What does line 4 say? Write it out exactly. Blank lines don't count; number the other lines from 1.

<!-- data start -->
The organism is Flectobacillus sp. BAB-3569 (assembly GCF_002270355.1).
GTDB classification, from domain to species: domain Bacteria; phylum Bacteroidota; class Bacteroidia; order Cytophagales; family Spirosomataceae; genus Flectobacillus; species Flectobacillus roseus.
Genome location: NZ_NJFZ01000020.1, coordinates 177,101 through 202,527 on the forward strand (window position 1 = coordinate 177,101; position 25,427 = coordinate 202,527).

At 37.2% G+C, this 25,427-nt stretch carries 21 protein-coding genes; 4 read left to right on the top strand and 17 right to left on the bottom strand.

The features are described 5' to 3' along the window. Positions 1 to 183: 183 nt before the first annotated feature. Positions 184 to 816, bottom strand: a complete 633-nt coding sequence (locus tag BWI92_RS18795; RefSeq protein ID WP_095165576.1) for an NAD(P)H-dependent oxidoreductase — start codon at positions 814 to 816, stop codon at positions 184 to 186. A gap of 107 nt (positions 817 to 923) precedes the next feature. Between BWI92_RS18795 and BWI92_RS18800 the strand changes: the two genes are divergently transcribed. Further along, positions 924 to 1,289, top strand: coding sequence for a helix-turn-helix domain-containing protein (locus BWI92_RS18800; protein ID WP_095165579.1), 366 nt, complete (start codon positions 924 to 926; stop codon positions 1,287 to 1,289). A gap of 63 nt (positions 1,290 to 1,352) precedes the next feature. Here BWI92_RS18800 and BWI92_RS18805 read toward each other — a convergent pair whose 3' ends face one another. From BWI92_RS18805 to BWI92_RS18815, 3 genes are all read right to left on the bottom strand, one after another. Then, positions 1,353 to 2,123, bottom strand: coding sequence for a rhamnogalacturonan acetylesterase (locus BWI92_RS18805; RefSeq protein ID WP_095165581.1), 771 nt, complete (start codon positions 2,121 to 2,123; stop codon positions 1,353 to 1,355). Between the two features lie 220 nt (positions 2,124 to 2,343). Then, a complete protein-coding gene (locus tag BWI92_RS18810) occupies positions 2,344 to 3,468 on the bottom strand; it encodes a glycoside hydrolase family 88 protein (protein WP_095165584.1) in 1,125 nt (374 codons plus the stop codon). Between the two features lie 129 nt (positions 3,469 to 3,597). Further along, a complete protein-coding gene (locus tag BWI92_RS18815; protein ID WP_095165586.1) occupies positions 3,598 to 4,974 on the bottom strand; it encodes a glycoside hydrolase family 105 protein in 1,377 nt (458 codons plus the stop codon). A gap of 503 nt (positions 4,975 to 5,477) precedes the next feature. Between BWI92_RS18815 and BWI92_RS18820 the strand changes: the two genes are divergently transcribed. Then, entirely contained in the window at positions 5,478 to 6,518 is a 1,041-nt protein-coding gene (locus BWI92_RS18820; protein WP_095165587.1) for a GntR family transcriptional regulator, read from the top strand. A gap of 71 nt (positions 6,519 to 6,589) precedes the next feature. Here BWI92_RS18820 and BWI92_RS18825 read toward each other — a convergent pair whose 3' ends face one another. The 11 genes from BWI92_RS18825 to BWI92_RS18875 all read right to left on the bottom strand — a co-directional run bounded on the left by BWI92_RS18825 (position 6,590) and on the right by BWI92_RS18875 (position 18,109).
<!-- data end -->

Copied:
At 37.2% G+C, this 25,427-nt stretch carries 21 protein-coding genes; 4 read left to right on the top strand and 17 right to left on the bottom strand.